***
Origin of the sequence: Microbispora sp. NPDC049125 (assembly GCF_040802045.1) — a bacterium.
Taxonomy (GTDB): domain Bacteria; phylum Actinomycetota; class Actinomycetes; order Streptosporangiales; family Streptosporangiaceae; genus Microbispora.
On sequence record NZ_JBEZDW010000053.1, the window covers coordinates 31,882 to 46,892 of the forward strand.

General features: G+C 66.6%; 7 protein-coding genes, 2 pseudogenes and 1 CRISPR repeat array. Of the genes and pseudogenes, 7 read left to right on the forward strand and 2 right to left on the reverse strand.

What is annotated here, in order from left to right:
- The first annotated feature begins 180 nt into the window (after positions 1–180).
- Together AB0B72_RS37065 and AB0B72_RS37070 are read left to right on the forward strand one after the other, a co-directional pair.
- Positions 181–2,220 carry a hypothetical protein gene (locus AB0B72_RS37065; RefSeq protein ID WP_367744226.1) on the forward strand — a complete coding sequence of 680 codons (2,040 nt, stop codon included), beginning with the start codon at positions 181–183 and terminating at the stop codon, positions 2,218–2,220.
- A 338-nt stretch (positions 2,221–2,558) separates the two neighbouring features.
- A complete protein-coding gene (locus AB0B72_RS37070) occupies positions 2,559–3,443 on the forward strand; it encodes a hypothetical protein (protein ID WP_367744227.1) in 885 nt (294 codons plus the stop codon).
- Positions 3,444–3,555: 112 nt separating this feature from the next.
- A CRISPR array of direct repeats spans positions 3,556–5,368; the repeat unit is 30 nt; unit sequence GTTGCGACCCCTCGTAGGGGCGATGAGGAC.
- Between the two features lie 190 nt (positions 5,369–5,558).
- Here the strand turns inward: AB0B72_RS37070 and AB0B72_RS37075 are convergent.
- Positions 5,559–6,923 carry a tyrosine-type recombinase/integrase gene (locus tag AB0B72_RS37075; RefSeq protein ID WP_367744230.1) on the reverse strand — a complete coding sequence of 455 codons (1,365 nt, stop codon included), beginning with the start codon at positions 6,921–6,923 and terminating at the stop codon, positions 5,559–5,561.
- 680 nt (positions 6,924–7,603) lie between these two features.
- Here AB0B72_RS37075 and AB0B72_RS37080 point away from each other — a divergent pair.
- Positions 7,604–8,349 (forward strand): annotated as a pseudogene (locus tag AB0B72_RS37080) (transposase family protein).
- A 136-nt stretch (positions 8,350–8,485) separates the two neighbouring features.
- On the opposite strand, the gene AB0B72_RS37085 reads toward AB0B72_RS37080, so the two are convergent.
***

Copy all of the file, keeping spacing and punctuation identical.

Origin of the sequence: Microbispora sp. NPDC049125 (assembly GCF_040802045.1) — a bacterium.
Taxonomy (GTDB): domain Bacteria; phylum Actinomycetota; class Actinomycetes; order Streptosporangiales; family Streptosporangiaceae; genus Microbispora.
On sequence record NZ_JBEZDW010000053.1, the window covers coordinates 31,882 to 46,892 of the forward strand.

General features: G+C 66.6%; 7 protein-coding genes, 2 pseudogenes and 1 CRISPR repeat array. Of the genes and pseudogenes, 7 read left to right on the forward strand and 2 right to left on the reverse strand.

What is annotated here, in order from left to right:
- The first annotated feature begins 180 nt into the window (after positions 1–180).
- Together AB0B72_RS37065 and AB0B72_RS37070 are read left to right on the forward strand one after the other, a co-directional pair.
- Positions 181–2,220 carry a hypothetical protein gene (locus AB0B72_RS37065; RefSeq protein ID WP_367744226.1) on the forward strand — a complete coding sequence of 680 codons (2,040 nt, stop codon included), beginning with the start codon at positions 181–183 and terminating at the stop codon, positions 2,218–2,220.
- A 338-nt stretch (positions 2,221–2,558) separates the two neighbouring features.
- A complete protein-coding gene (locus AB0B72_RS37070) occupies positions 2,559–3,443 on the forward strand; it encodes a hypothetical protein (protein ID WP_367744227.1) in 885 nt (294 codons plus the stop codon).
- Positions 3,444–3,555: 112 nt separating this feature from the next.
- A CRISPR array of direct repeats spans positions 3,556–5,368; the repeat unit is 30 nt; unit sequence GTTGCGACCCCTCGTAGGGGCGATGAGGAC.
- Between the two features lie 190 nt (positions 5,369–5,558).
- Here the strand turns inward: AB0B72_RS37070 and AB0B72_RS37075 are convergent.
- Positions 5,559–6,923 carry a tyrosine-type recombinase/integrase gene (locus tag AB0B72_RS37075; RefSeq protein ID WP_367744230.1) on the reverse strand — a complete coding sequence of 455 codons (1,365 nt, stop codon included), beginning with the start codon at positions 6,921–6,923 and terminating at the stop codon, positions 5,559–5,561.
- 680 nt (positions 6,924–7,603) lie between these two features.
- Here AB0B72_RS37075 and AB0B72_RS37080 point away from each other — a divergent pair.
- Positions 7,604–8,349 (forward strand): annotated as a pseudogene (locus tag AB0B72_RS37080) (transposase family protein).
- A 136-nt stretch (positions 8,350–8,485) separates the two neighbouring features.
- On the opposite strand, the gene AB0B72_RS37085 reads toward AB0B72_RS37080, so the two are convergent.